I was lucky to be in the United States Air Force and stationed at Tempelhof Central Air Base in Berlin, on the day the Berlin Wall fell: Nov 9, 1989.  It occurred only one month after I married my wife, so the event is strongly etched in both of our minds.  I am occasionally asked where I was when it happened, and what is my memory of the event.

I was in at home in Berlin, which was a huge benefit. My strongest memory is actually what I watched on TV right after I was told about the borders being opened. Bear with me: this may be very different from what you might expect.

The previous night, my wife Heidi and I had thrown a party at our house. The next morning, one of our guests and his girlfriend dropped by the house. He asked us if we had heard the news about the borders being opened.  I was a little confused and asked what he meant. He said that the border with East Berlin was opened. I was shocked: not only that it could happen, but that I had heard nothing of it. My first reaction was to turn on my TV to check the news. This is where my experience of the finding out the Berlin Wall had fallen is a little different than most.

Our TV was a multi-system TV.  It was capable of not only viewing American TV (formatted in what was known as NTSC), but we could watch TV from most broadcast formats in the world at the time.  That included PAL for the West German (or West Belin) TV stations, and SECAM for the communist countries which included East German TV broadcast from East Berlin.  As fate would have it, the channel which the TV was tuned into was the same East German TV channel we had watched the previous night.  So our first glimpse into what had happened came from watching a reaction from East Berlin–the communist side.

For American readers, I need to explain something about the West German and East German TV practices at the time.  German TV stations would use young female hosts (models) to introduce shows to its audience.  As part of the normal programming between shows on West German channels, it was common to see a well-decorated set with a see-through Plexiglas podium. In it, a beautiful, well-dressed young woman with a big smile casually (and, yes, even enticingly) leaned on the podium while talking about the upcoming program which was about to air.  The East German television stations copied this practice, but it was easy to see it was East Germany from the lower quality of the set and the more conservative mannerisms from the hostess.

As the TV warmed up (remember those days?) and the picture began to appear, the East German set with the Plexiglas podium was there, and the female host was there.  But things were very different.  The female host was not casually leaning up against the podium as she normally would.  She was standing straight up–almost rigid.  She was holding several papers in her hand to read from, as usual, but both of her hands were gripping them very tightly.  And they were shaking.  She was visibly sweating and the smile was a very nervous one, and her voice was cracking as she read the official announcement that the border with West Berlin was open.  It was quite a image.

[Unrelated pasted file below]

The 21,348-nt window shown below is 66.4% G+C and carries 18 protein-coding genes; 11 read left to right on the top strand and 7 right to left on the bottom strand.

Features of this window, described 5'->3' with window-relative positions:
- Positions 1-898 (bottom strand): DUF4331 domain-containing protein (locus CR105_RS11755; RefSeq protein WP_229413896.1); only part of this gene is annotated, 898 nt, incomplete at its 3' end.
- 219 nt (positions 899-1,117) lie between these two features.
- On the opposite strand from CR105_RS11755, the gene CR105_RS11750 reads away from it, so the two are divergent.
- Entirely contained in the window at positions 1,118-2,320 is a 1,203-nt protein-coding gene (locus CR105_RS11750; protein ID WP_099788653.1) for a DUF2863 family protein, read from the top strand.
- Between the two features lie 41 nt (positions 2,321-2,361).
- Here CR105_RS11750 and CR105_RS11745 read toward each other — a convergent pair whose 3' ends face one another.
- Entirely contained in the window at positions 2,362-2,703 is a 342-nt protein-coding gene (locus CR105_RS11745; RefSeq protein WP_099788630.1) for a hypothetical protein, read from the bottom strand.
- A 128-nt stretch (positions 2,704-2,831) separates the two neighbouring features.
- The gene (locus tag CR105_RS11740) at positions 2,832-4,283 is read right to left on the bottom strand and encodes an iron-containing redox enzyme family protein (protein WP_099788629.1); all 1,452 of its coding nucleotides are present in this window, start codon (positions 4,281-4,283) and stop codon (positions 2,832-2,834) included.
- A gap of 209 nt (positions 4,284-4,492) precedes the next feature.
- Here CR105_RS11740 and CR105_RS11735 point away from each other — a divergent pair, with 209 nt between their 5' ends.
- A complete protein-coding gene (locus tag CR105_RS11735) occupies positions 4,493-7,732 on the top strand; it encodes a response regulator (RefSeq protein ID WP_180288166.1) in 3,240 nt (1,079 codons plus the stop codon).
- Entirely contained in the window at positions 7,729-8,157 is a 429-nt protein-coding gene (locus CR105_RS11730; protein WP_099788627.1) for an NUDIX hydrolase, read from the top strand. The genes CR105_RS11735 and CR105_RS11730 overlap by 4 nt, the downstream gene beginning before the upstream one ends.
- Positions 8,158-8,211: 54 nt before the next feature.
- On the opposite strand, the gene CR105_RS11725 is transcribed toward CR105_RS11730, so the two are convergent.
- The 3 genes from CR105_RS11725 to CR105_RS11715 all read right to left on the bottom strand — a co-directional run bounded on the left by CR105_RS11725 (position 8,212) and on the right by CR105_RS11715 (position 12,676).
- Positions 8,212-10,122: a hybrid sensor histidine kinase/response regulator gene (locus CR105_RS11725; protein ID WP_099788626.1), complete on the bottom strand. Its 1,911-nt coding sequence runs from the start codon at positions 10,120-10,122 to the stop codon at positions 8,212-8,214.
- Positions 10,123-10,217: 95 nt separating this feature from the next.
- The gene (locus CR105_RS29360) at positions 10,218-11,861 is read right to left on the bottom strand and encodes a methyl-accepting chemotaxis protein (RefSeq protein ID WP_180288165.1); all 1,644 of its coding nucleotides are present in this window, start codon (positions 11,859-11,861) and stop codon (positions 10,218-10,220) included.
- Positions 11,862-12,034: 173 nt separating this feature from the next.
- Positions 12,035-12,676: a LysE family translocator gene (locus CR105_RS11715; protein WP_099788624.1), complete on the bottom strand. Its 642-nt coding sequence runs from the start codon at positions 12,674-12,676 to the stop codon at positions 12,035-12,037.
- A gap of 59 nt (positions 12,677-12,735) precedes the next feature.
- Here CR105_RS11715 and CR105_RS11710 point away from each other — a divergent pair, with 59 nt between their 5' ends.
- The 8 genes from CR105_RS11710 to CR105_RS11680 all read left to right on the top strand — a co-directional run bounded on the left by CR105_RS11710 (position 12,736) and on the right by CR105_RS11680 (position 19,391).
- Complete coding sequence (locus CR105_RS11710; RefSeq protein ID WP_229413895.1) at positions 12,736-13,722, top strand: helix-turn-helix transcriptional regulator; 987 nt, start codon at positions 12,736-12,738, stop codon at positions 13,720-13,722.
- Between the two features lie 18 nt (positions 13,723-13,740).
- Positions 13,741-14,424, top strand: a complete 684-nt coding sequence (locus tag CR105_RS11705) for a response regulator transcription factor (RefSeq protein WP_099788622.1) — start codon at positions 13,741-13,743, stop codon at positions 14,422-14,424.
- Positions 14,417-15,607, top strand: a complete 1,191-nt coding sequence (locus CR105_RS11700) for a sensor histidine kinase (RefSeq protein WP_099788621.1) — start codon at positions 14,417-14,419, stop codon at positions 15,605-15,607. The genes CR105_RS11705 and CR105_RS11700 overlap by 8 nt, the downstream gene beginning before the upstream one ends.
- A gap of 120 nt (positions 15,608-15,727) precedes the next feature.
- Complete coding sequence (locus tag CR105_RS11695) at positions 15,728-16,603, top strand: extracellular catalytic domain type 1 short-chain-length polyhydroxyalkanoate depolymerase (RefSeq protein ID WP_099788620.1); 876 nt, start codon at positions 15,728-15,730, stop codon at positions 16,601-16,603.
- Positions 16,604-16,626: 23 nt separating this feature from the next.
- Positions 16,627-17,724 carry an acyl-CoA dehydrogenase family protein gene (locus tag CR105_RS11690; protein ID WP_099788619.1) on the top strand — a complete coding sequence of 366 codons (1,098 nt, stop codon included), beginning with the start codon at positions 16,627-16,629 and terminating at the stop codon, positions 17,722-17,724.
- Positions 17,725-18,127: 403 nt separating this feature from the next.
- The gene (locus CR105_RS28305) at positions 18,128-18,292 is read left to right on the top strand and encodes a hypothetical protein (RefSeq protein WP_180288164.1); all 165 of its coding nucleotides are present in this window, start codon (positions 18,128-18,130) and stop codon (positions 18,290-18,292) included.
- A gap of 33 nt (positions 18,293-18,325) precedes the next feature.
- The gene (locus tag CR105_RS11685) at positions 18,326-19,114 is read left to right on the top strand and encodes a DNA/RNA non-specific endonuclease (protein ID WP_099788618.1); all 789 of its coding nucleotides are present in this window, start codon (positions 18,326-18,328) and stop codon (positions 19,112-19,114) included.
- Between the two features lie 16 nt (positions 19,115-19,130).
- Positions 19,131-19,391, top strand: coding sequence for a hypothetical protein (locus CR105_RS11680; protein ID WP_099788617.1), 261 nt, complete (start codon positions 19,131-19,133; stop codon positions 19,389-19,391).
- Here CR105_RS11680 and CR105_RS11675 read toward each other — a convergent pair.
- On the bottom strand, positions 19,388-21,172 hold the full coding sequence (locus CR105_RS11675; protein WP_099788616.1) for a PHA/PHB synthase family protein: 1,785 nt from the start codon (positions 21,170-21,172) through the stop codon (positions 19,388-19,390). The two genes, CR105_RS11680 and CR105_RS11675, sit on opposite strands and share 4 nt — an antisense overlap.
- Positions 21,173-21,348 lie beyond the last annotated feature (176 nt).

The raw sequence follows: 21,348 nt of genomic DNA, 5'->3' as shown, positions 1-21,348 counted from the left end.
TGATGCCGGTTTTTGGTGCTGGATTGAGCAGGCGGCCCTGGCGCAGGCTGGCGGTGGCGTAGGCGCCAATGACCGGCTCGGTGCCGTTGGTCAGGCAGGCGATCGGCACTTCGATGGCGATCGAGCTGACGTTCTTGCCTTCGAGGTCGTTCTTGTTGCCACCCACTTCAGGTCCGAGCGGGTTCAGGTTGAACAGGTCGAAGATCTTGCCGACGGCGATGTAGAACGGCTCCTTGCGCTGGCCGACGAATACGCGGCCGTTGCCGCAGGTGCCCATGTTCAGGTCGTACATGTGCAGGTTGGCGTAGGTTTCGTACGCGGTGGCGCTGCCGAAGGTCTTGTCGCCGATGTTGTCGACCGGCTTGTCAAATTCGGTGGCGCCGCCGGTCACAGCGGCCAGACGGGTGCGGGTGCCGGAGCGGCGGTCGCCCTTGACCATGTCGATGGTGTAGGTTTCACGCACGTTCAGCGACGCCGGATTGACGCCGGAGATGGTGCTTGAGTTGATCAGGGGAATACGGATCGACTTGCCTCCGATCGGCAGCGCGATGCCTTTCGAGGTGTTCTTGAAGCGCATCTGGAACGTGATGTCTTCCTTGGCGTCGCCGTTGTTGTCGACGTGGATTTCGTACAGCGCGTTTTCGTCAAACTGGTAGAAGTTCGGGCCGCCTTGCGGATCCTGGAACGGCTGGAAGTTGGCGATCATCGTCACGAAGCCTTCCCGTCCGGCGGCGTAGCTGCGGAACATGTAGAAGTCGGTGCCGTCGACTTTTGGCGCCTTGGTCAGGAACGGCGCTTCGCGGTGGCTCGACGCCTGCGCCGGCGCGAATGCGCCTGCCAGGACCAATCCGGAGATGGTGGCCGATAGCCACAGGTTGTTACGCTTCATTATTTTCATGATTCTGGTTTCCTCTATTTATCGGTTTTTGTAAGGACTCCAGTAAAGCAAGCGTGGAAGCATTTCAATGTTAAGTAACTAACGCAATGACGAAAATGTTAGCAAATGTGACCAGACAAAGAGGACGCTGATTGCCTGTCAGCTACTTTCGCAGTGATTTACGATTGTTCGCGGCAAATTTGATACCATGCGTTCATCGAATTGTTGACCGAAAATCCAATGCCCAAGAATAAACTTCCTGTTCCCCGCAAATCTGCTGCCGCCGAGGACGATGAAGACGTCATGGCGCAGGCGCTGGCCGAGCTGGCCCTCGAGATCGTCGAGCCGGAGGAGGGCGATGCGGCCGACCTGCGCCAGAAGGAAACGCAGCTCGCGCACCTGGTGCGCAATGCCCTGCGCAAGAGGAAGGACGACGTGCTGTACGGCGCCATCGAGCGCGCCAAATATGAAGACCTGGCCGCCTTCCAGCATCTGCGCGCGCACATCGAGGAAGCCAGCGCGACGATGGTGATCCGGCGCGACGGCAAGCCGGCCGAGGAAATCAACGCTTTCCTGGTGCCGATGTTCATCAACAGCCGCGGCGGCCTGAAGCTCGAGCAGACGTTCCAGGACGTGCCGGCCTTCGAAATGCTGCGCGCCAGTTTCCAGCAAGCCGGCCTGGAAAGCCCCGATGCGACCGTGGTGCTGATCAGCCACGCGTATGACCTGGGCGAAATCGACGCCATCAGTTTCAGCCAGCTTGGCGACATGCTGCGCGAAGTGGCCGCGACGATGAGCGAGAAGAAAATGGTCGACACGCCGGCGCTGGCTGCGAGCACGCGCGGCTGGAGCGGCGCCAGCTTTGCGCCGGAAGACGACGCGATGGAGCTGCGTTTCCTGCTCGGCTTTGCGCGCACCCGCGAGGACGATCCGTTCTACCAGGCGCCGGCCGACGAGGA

Immediately, my mind flashed back to something I had read at one time.  It was the story of a bear in a cage at the zoo.  The cage was about 20 feet in length, and the bear lived there a long time.  The bear in the cage was fed daily, by the zookeeper opening the door and putting the food inside the door.  The bear would get up, walk about 10 feet to his food and eat.  After the zoo modified its exhibit to a more natural environment to get rid of the cage, the bear just stayed in one spot in the new exhibit.  Daily, the zookeeper would put his food about the same 10 feet from the bear.  The bear would walk the ten feet and eat his food.

One day, the zookeeper put the food 15 feet from the bear.  The bear, got up, walked 10 feet… and stopped.  The bear only had 5 feet to go to his food, but would not move.  Physically, he was shaking and very disoriented.  But he would not move from the spot.  His routine was changed, but to him it was devastating.

That was the image I was watching in real life that day on the East German TV channel, as the beautiful young woman who had the courage to stand in front of the camera and read the official announcement was experiencing the same dread as the change the bear was experiencing.  I am sure she was visually and emotionally expressing what her viewers in East Germany must have been going through as well.  The cage was open and they were free to go… but it was scary.

This was a very powerful scene, one that is burned deeply into my psyche and impacts my thinking to this very day.